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Malcolm Earl Waldron (August 16, 1926 – December 2, 2002) was an American jazz and world music pianist and composer.Read More...
Born in New York City, his jazz work was chiefly in the hard bop, post-bop and free jazz genres. He is known for his distinctive chord voicings and adaptable style, which was originally inspired by the playing of Thelonious Monk.
After obtaining a B.A. in music from Queen's College, New York, he worked in New York City in the early 1950s with Ike Quebec, "Big" Nick Nicholas, and rhythm and blues groups. He worked frequently with Charles Mingus from 1954 to 1956 and was Billie Holiday's regular accompanist from 1957 until her death in 1959. He also supervised recording sessions for Prestige Records, for which he provided arrangements and compositions (including the jazz standard "Soul Eyes"). After Holiday's death he chiefly led his own groups.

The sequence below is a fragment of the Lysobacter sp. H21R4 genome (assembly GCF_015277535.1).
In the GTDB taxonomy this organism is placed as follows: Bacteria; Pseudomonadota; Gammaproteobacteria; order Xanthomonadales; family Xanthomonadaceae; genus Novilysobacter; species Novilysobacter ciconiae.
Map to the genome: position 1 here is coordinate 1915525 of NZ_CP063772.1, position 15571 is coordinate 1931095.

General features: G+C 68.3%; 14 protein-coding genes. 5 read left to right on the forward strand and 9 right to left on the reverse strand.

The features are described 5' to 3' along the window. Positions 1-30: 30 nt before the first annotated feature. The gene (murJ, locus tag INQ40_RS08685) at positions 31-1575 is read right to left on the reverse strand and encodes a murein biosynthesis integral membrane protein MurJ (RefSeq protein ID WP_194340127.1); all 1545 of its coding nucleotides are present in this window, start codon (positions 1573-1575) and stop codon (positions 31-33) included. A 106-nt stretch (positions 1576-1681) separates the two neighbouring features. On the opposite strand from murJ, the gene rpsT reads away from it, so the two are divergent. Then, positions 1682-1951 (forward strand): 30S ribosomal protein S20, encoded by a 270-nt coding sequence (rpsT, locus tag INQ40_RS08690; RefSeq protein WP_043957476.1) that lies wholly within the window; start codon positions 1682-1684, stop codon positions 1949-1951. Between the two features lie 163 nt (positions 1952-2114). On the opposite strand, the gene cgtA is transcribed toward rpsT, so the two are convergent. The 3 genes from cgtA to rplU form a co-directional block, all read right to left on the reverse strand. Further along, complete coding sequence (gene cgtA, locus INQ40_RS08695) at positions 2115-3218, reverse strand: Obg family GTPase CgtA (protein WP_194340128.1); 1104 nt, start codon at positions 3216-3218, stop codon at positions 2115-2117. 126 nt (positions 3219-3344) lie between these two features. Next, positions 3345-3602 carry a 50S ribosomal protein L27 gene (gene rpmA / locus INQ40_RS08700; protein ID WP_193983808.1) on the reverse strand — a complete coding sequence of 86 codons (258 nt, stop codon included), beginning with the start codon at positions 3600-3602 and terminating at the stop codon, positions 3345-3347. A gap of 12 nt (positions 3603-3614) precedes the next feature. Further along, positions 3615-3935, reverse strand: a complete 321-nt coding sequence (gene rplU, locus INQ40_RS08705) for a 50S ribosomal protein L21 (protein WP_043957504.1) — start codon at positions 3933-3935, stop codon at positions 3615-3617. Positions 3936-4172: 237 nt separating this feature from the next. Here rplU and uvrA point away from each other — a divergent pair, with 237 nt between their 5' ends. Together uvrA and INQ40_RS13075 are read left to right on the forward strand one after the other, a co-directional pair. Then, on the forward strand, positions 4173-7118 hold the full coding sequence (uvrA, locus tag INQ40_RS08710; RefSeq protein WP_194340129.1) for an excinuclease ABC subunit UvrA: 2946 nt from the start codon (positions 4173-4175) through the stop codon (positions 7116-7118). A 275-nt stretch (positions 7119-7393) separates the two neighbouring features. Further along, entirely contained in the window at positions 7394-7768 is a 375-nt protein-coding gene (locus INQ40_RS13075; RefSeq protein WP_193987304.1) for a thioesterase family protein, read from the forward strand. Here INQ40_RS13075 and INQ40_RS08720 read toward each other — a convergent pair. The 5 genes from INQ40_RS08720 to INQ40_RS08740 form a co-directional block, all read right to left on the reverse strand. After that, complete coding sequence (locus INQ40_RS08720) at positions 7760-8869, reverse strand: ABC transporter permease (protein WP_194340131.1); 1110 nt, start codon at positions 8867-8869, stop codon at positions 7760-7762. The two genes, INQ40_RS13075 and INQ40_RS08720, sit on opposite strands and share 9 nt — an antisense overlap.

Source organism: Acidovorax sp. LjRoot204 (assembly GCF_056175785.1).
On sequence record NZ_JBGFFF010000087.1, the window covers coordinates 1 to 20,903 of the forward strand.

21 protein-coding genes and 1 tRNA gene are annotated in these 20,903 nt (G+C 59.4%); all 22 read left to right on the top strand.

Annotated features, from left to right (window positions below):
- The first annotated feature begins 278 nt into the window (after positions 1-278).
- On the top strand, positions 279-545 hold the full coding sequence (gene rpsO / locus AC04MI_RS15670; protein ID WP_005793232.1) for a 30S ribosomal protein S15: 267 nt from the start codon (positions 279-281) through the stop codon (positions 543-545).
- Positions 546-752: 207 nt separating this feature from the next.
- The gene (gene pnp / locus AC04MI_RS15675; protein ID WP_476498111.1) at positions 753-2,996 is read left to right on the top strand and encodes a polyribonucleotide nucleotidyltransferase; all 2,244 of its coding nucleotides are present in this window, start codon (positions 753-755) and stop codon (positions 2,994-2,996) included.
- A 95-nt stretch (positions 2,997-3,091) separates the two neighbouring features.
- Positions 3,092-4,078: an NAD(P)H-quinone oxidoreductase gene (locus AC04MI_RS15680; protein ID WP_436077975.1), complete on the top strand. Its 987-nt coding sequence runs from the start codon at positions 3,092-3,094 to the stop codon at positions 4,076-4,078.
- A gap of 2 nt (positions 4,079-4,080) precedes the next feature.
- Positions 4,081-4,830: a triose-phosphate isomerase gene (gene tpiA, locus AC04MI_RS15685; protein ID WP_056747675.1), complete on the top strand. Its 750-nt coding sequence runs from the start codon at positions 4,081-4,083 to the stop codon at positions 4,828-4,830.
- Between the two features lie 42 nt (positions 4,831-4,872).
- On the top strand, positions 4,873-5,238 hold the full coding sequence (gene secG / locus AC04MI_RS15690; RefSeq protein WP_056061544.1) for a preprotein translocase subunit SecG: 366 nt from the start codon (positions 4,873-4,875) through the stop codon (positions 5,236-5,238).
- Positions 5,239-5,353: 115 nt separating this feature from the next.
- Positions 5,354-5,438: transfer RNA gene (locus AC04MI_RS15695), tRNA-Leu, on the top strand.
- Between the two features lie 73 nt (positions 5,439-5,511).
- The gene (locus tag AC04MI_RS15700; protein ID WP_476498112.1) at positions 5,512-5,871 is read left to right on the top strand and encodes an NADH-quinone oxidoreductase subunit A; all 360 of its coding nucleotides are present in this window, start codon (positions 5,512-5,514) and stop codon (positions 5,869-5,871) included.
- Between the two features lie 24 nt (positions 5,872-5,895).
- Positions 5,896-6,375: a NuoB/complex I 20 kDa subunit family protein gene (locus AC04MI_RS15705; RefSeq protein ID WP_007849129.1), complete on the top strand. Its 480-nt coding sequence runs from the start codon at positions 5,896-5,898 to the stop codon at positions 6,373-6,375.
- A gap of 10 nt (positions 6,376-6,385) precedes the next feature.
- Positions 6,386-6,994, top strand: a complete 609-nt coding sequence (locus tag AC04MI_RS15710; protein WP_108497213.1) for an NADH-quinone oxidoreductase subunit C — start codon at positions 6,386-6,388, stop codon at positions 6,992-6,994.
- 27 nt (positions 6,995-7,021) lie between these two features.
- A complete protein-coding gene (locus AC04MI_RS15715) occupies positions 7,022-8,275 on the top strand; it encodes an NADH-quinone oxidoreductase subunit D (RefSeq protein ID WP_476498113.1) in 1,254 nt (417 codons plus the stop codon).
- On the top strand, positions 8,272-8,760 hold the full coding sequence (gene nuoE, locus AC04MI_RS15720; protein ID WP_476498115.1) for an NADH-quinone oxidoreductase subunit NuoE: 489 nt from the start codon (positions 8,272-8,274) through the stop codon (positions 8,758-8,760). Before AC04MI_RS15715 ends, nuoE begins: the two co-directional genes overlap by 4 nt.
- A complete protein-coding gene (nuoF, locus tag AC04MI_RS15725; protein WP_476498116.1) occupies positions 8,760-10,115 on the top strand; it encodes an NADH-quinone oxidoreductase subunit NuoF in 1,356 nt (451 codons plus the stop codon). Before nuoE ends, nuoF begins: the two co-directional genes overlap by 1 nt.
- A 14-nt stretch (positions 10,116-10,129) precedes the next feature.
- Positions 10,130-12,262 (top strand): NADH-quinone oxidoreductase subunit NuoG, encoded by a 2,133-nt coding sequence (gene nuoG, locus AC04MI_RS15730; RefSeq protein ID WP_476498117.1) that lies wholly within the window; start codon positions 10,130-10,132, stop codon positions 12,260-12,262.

Waldron had a unique playing style. He played chords in a lower bass part of the keyboard, and is comparable to Bud Powell in his dissonant voices. His solo style is in noted contrast to players like Red Garland.
He was frequently recorded, both as a leader and sideman, with, among others, John Coltrane, Eric Dolphy, Clifford Jordan, Booker Little, Steve Lacy, Jackie McLean and Archie Shepp.
Besides performing he composed for films (The Cool World, Three Bedrooms In Manhattan and Sweet Love Bitter), theatre, and ballet. In 1963 he had a major nervous breakdown, and had to re-learn his skills, apparently by listening to his own records. Waldron's playing style re-emerged more brooding, starker and percussive, combining bebop and avant-garde melodies, and at times weaving repetitive melodic motifs using just a few notes over a drone like accompaniment figure. After working on a film score in Europe he moved there permanently in 1965 initially living in Munich, Germany and in his last years he was based in Brussels, Belgium. On the principle that working at local venues reduced his fee, he avoided playing in the city in which he lived. He regularly returned to the United States for bookings.
Through the 1980s and 1990s he worked in various settings with Steve Lacy, notably in soprano-piano duets playing their own compositions as well as Monk's.
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'Til you've learned the meaning of the blues
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